The ultimate origin is not quite certain. Most commonly it is thought to come from the Ch’in (or Qin in the Pinyin transliteration system) dynasty of the 3rd century B.C. Alternatively, it could come from Jinan, an ancient city in Shandong province.

The porcelain product is so named because that technique of earthenware manufacture originated in China. It was brought to Europe in the 16th century by the Portuguese. Its appearance in English dates to at least 1634, when it was used by Thomas Herbert in his A Relation of Some Yeares Travaile:

They sell Callicoes, Cheney Sattin, Cheney ware.

China-ware was clipped to China within a few decades. From Henry Cogan’s The Voyages and Adventures of F.M. Pinto (1653):

A Present of certain very rich Pieces of China.

(Sources: Oxford English Dictionary, 2nd Edition; Place Names of the World, by Adrian Room)

charley horse

This term for a cramp or pulled muscle in the leg is originally a baseball term, or at least it first gained widespread use in baseball jargon. The reference is a mystery. No one knows who Charley was or why he may have had a lame horse.

The earliest known use of the term is from the Boston Globe, 17 July 1886:

Several years ago, says the Chicago Tribune, Joe Quest, now of the Athletics, gave the name of “Charlie horse” to a peculiar contraction and hardening of the muscles and tendons of the thigh, to which base ball players are especially liable from the sudden starting and stopping in chasing balls, as well as the frequent slides in base running. Pfetlor, Anson and Kelly are so badly troubled with “Charley horse” there are times they can scarcely walk. Gore had it so bad he had to lay off a few days, and is not entirely free from it now. Williamson, too, has had a touch of it.1

(A search of the ProQuest archives of the Chicago Tribune fails to turn up the story about Joe Quest referenced in the above quotation.)

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Department of Foot In Mouth

Tony Snow, the new White House press secretary, got off to an inauspicious start at his first press briefing on Tuesday by using the term tarbaby when asked about the government collecting phone records on millions of Americans:

I don’t want to hug the tarbaby of trying to comment on the program, the alleged program, the existence of which I can neither confirm nor deny.

The term has a history of use as a derogatory term for African-Americans. Snow was using the term in its sense meaning an intractable problem that brings discredit to those who attempt to solve it and undoubtedly did not intend any offense, but he did display significant insensitivity in using it.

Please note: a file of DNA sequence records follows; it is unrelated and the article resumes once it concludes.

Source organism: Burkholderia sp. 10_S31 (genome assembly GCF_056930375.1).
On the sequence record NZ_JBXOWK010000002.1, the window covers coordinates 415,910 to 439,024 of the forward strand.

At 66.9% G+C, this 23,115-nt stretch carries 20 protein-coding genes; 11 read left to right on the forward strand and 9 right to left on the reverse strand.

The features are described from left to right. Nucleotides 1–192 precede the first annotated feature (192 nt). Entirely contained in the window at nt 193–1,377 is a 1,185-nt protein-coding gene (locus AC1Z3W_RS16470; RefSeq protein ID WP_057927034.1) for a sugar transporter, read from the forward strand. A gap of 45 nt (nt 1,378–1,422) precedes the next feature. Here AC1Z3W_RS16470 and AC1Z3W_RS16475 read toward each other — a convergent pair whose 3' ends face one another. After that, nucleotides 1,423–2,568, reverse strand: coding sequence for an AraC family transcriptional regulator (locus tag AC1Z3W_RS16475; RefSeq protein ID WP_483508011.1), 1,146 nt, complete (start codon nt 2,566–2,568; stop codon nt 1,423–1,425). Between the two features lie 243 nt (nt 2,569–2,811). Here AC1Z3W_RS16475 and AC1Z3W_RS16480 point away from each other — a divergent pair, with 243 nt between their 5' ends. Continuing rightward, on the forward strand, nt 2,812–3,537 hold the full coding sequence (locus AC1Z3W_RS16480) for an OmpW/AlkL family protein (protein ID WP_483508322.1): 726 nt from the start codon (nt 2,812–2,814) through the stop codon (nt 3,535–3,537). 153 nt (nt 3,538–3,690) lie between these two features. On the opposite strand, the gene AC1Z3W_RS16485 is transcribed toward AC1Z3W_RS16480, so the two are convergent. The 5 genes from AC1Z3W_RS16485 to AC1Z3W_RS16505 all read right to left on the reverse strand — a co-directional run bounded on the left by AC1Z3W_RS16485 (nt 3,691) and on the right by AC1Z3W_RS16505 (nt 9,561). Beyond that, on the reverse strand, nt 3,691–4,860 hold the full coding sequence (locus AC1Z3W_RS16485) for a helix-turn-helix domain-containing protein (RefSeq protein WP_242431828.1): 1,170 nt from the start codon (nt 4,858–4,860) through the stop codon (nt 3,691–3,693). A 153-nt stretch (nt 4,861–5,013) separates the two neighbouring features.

The term comes from 1881 Joel Chandler Harris story of Uncle Remus, where Brer Fox smears a doll with tar in hopes of using it to ensnare Brer Rabbit:

Brer ‘im some tar, en mix it wid some turkentime, en fix up a contrapshun what he call a Tar-Baby.

From this original use, the term was extended to its metaphorical sense of a difficult problem. But by the 1940s, the term was being used as a racial epithet. From Sinclair Lewis’s Kingsblood Royal of 1948:

"I didn’t know she was a tar-baby.""Don’t be so dumb. Can’t you see it by her jaw?"

Sometimes people take offense at words and phrases like nitpicking, picnic, or call a spade a spade, falsely believing there to be a history of racist usage in them. In such cases, people should not be afraid to use the term in question–if someone takes offense, one can simply point out their error. But in this case, the term does have a long history of racist usage. Snow would have been better served choosing a more neutral metaphor like playing in traffic or touch the third rail.

Department of Motherhood & Apple Pie: Official, no wait, National, no wait, Common and Unifying

Is English the national language or is it a common and unifying language? In a fit of linguistic demagoguery the U.S. Senate would have it both ways. Within the span of a few minutes the Senate declared English to be the national language and then the common and unifying language. Not a single senator voted against both wordings. (Three were not present for the vote.)

On Wednesday, Senator James Inhofe (R-OK) submitted an amendment to the immigration reform bill pending action in the Senate that would make English the "national language" of the United States. The United States has never declared an "official" or "national" language, although several of the individual states have. The amendment passed the Senate on Thursday in a 63-34 vote.